The newest season is supposed to set in Mexico of the 1990s when the illegal drug trade started to really globalize. The series will follow “a new generation of Mexican kingpins” who fight for power after Felix Gallardo’s empire “splinters”. Sounds like juicy stuff!

Bad Bunny started shooting his scenes in Mexico right after he joined Shakira and Jennifer Lopez during the Superbowl halftime show in February. But shortly after he arrived in Mexico, production promptly shut down due to the coronavirus pandemic. For his part, Bad Bunny didn’t seem so sad about the delay, saying that he “needed the rest” after such an intense year. But thankfully for us, it appears the production finally wrapped and the show is headed for our smalls screens! We can’t wait to see if he’s as talented at acting as he is at music.

Naturally, Bad Bunny fans couldn’t help but stan over the news.

Some people were already huge fans of “Narcos: Mexico” and this casting announcement just cemented their love for the show.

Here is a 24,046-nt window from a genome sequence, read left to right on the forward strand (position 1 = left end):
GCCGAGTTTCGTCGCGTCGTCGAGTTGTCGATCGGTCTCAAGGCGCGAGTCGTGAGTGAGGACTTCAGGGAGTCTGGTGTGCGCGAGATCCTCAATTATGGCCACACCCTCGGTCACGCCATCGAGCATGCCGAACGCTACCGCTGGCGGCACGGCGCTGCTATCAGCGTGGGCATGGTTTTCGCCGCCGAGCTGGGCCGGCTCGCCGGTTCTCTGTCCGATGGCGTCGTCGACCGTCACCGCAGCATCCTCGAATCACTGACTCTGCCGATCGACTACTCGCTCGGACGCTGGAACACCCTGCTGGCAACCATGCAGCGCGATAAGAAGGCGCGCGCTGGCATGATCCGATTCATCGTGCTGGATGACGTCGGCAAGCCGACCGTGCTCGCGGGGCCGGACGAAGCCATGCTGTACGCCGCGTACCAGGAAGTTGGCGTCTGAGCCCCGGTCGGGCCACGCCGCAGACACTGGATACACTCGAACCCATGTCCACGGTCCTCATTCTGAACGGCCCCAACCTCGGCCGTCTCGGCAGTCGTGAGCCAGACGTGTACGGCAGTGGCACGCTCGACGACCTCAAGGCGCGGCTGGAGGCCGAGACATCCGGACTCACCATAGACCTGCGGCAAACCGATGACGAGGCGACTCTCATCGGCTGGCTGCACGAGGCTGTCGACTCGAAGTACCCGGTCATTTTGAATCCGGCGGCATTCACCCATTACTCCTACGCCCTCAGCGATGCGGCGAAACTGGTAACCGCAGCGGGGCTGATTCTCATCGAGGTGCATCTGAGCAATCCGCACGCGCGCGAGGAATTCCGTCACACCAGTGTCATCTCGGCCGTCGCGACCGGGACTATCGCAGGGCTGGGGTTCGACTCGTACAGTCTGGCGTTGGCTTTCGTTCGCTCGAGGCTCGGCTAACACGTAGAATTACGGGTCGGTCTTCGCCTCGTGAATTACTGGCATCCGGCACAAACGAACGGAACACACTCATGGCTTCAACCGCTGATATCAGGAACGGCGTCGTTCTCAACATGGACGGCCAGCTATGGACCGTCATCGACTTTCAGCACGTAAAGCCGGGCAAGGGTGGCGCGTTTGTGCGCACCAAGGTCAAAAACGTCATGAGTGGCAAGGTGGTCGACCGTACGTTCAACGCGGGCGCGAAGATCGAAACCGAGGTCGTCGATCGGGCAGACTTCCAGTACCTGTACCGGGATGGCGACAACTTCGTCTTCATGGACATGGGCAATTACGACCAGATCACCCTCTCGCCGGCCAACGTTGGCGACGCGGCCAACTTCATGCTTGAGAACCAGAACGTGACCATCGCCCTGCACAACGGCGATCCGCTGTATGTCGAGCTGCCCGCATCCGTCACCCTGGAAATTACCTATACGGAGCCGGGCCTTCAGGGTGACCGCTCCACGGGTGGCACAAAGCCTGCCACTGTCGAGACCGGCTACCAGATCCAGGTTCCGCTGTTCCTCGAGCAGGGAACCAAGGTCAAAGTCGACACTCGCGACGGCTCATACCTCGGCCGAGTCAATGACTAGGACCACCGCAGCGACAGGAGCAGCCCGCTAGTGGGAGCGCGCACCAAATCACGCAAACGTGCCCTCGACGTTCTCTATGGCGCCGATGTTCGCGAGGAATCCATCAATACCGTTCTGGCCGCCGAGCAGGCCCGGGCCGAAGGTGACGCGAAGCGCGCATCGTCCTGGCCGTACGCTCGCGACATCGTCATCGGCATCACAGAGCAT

As Netflix probably wanted, the announcement grabbed the attention of people who had never even seen the show before.

Tweets like this prove that this was a smart casting decision.

But other fans were suspicious, having been burnt before by so-called celebrity “cameos”.

This sort of reminds us when they hyped Cardi B’s role in “Hustlers” for weeks and then she only appeared for a few minutes.

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A New Investigation Alleges That Some Of Mexico’s Largest Tequila Brands Are Laundering Money For Drug Cartels

Things That Matter